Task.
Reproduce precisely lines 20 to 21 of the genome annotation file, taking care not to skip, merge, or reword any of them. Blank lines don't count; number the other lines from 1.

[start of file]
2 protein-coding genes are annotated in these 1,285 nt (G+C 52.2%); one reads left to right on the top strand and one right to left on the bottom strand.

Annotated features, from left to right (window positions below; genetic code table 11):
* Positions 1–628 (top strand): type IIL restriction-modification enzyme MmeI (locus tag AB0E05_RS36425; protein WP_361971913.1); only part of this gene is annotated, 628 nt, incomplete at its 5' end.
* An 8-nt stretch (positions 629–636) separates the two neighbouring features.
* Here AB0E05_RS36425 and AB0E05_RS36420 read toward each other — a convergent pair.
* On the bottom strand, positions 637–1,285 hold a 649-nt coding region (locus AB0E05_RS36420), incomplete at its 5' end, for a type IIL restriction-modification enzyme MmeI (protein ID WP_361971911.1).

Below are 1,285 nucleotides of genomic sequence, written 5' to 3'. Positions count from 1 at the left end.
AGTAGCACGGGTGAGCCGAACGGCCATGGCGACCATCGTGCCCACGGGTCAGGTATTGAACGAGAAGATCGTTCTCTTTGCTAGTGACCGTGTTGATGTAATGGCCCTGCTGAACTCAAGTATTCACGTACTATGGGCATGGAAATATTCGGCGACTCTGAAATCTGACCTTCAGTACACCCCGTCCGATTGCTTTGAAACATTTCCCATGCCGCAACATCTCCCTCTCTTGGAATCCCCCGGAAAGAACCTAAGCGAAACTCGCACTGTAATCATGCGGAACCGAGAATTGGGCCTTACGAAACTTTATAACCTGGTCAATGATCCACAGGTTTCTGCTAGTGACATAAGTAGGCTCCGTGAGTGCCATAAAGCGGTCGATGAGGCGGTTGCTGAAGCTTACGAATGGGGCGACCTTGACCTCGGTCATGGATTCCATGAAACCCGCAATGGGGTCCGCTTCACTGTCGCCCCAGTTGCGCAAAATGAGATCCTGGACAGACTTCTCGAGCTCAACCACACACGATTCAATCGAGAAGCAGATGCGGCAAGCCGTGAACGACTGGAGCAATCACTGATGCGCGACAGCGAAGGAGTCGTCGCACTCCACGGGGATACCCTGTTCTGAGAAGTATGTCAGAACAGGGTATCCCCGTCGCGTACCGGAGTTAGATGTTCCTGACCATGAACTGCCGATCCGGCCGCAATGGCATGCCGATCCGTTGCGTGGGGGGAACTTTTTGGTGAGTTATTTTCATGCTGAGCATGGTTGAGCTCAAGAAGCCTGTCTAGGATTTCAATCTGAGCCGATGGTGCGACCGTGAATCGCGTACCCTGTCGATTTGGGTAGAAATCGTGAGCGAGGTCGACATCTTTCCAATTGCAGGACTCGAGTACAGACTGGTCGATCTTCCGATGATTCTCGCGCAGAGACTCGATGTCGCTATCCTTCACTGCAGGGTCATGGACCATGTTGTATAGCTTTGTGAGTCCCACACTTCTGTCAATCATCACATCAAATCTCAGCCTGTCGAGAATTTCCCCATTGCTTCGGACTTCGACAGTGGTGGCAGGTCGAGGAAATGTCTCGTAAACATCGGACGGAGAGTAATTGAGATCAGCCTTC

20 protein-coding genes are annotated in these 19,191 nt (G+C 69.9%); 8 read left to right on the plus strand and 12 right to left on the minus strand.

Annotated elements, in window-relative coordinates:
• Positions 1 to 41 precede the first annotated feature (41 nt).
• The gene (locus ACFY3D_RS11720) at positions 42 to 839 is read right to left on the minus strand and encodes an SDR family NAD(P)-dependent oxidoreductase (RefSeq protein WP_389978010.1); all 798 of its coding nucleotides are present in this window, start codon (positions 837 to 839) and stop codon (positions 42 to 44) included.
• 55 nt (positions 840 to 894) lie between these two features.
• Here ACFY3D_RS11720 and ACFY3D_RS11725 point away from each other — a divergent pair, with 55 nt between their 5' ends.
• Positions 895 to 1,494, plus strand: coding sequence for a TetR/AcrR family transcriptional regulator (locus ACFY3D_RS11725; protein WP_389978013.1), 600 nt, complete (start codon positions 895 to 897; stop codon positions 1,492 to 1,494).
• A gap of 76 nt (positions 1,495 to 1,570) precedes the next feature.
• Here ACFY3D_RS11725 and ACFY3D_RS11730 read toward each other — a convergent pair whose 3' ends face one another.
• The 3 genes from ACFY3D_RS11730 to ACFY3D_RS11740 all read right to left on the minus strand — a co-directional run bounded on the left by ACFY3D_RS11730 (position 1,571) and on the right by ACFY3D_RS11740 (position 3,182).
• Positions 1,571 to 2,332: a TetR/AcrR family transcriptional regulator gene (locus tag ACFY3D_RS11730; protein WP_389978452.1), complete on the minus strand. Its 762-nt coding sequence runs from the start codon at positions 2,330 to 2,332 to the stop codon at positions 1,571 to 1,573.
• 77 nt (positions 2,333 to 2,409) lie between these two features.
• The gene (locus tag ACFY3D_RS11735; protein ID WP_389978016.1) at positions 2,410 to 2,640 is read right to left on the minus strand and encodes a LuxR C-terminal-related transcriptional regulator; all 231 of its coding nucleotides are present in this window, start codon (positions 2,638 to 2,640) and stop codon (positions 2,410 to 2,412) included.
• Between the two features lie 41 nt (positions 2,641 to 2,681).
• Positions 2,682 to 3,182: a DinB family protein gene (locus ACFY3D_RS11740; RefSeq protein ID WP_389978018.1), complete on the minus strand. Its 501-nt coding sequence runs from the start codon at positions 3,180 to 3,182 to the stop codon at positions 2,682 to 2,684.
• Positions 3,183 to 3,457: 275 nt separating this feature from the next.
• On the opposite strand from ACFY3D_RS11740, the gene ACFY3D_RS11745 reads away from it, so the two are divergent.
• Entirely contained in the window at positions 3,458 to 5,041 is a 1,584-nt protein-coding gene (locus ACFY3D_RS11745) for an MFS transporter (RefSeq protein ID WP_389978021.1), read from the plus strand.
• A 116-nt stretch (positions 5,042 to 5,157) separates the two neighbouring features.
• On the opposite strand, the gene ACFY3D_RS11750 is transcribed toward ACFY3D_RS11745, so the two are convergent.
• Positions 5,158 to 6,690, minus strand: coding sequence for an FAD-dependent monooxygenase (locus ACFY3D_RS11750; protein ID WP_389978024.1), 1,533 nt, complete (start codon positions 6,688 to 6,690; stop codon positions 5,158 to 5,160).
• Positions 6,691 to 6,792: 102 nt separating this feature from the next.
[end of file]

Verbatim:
• 77 nt (positions 2,333 to 2,409) lie between these two features.
• The gene (locus tag ACFY3D_RS11735; protein ID WP_389978016.1) at positions 2,410 to 2,640 is read right to left on the minus strand and encodes a LuxR C-terminal-related transcriptional regulator; all 231 of its coding nucleotides are present in this window, start codon (positions 2,638 to 2,640) and stop codon (positions 2,410 to 2,412) included.